Document Detail

The impact of alcohol outlet density on the geographic clustering of underage drinking behaviors within census tracts.
MedLine Citation:
PMID:  21463343     Owner:  NLM     Status:  MEDLINE    
BACKGROUND: The regulation of alcohol outlet density has been considered as a potential means of reducing alcohol consumption and related harms among underage youth. Whereas prior studies have examined whether alcohol outlet density was associated with an individual's alcohol consumption and related harms, this study examines whether it is related to the co-occurrence, or clustering, of these behaviors within geographic areas, specifically census tracts.
METHODS: The Enforcing Underage Drinking Laws Randomized Community Trial provided cross-sectional telephone survey data in 2006 and 2007 from 10,754 youth aged 14 to 20 from 5 states residing in 1,556 census tracts. The alternating logistic regression approach was used to estimate pairwise odds ratios between responses from youth residing in the same census tract and to model them as a function of alcohol outlet density.
RESULTS: Riding with a drinking driver, making an alcohol purchase attempt, and making a successful alcohol purchase attempt clustered significantly within census tracts with the highest off-premise alcohol outlet density while frequent drinking clustered within census tracts with the greatest on-premise density. Driving after drinking and experiencing nonviolent alcohol-related consequences clustered marginally within census tracts with the greatest on-premise and off-premise alcohol outlet density, respectively.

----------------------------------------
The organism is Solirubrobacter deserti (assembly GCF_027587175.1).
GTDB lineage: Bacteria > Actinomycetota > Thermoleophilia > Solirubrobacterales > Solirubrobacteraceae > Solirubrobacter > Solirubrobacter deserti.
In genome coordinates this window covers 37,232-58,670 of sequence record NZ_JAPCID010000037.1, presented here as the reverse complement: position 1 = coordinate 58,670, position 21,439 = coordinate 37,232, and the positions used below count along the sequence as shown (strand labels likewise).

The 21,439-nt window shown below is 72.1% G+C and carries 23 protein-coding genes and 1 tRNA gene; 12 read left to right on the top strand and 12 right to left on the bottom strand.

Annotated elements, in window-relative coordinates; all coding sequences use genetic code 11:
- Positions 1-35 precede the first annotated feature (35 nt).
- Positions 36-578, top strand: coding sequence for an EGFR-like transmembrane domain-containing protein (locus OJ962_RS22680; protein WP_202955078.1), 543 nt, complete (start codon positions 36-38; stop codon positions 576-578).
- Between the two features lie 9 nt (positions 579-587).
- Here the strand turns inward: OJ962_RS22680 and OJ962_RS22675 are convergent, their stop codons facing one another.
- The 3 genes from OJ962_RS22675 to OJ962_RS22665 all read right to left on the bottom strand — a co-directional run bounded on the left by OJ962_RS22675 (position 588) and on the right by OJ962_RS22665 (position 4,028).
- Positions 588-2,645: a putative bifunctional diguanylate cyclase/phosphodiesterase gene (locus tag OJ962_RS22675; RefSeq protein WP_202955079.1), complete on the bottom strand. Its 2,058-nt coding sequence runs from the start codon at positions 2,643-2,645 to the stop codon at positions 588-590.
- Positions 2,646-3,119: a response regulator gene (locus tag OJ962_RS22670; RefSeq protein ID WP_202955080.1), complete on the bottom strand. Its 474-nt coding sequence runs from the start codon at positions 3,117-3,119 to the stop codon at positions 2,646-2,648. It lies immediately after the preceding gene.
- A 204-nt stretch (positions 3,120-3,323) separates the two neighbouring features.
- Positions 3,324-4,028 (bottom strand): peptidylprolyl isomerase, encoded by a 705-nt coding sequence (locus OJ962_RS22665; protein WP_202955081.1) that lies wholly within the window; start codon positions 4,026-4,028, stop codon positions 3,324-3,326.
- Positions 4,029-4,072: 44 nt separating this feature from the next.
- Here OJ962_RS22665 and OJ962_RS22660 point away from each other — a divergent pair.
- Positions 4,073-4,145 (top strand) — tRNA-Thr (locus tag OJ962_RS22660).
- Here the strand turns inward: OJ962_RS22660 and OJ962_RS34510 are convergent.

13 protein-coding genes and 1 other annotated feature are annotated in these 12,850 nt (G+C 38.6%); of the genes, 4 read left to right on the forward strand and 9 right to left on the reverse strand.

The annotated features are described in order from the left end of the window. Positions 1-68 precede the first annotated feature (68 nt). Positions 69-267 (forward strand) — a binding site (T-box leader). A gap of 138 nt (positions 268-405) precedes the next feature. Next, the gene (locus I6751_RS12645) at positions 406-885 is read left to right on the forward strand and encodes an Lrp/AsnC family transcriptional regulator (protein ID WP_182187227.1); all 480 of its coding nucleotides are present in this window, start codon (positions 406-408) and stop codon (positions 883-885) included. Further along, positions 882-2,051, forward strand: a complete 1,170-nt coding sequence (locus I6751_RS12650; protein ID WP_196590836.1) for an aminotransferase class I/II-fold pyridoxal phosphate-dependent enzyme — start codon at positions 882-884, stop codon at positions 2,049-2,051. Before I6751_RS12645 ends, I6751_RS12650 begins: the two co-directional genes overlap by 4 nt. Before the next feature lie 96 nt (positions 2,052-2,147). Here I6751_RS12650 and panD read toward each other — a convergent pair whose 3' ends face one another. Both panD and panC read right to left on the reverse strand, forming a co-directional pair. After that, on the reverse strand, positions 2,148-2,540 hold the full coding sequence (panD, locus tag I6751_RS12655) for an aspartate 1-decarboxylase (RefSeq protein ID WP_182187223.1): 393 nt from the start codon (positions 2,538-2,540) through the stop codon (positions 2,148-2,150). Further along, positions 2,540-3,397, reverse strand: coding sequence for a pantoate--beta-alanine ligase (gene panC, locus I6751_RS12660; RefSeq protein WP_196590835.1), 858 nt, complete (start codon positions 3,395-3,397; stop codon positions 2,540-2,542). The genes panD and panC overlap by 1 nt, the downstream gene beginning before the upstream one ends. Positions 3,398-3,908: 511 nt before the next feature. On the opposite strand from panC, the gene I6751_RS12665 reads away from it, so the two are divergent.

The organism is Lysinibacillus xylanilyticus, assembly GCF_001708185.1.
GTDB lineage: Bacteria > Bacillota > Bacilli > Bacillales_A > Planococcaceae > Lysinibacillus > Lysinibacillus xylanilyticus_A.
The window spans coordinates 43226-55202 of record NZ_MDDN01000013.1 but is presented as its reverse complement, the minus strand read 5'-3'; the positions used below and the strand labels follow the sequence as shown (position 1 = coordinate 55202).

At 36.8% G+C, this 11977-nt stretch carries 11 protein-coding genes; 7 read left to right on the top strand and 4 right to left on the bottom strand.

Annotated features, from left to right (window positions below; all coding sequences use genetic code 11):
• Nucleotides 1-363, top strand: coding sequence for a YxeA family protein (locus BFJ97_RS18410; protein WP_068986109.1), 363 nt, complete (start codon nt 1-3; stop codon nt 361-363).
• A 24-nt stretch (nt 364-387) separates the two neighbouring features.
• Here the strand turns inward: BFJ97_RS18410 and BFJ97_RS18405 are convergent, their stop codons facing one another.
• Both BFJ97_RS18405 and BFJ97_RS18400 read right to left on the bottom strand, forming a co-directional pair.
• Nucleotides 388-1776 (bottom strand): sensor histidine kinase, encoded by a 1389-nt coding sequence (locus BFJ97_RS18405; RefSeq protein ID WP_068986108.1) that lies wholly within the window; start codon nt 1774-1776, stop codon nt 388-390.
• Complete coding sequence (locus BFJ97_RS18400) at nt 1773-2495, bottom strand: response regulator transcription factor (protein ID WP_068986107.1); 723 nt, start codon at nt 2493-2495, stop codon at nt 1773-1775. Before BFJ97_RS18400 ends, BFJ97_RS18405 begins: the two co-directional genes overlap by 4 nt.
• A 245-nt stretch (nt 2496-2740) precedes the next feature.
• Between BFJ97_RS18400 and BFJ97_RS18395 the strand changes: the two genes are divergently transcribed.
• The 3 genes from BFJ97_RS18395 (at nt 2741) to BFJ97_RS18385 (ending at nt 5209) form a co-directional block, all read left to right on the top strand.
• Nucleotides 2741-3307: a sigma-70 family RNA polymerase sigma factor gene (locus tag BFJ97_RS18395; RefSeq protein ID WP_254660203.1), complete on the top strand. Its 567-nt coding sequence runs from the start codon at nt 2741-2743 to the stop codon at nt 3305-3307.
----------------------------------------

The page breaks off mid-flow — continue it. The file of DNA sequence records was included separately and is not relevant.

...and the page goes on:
CONCLUSIONS: Although youth primarily receive alcohol from social sources, commercial alcohol access is geographically concentrated within census tracts with the greatest off-premise outlet density. A potentially greater concern is the clustering of more frequent drinking and drinking and driving within census tracts with the greatest on-premise outlet density which may necessitate alternative census tract level initiatives to reduce these potentially harmful behaviors.
Beth A Reboussin; Eun-Young Song; Mark Wolfson
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Publication Detail:
Type:  Journal Article; Research Support, N.I.H., Extramural; Research Support, Non-U.S. Gov't     Date:  2011-04-04
Journal Detail:
Title:  Alcoholism, clinical and experimental research     Volume:  35     ISSN:  1530-0277     ISO Abbreviation:  Alcohol. Clin. Exp. Res.     Publication Date:  2011 Aug 
Date Detail:
Created Date:  2011-07-25     Completed Date:  2012-01-23     Revised Date:  2013-06-30    
Medline Journal Info:
Nlm Unique ID:  7707242     Medline TA:  Alcohol Clin Exp Res     Country:  England    
Other Details:
Languages:  eng     Pagination:  1541-9     Citation Subset:  IM    
Copyright Information:
Copyright © 2011 by the Research Society on Alcoholism.
Department of Biostatistical Sciences, Wake Forest University School of Medicine, Medical Center Boulevard, Winston-Salem, NC 27157, USA.
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MeSH Terms
Age Factors
Alcohol Drinking / epidemiology*,  legislation & jurisprudence,  psychology
Central Nervous System Depressants / adverse effects
Cluster Analysis
Cross-Sectional Studies
Databases, Factual
Ethanol / adverse effects
Restaurants / statistics & numerical data
United States
Young Adult
Grant Support
AA016806/AA/NIAAA NIH HHS; R01 AA016806/AA/NIAAA NIH HHS; R01 AA016806-01A1/AA/NIAAA NIH HHS; R01 AA016806-02/AA/NIAAA NIH HHS; R01 AA016806-03/AA/NIAAA NIH HHS
Reg. No./Substance:
0/Central Nervous System Depressants; 64-17-5/Ethanol

From MEDLINE®/PubMed®, a database of the U.S. National Library of Medicine

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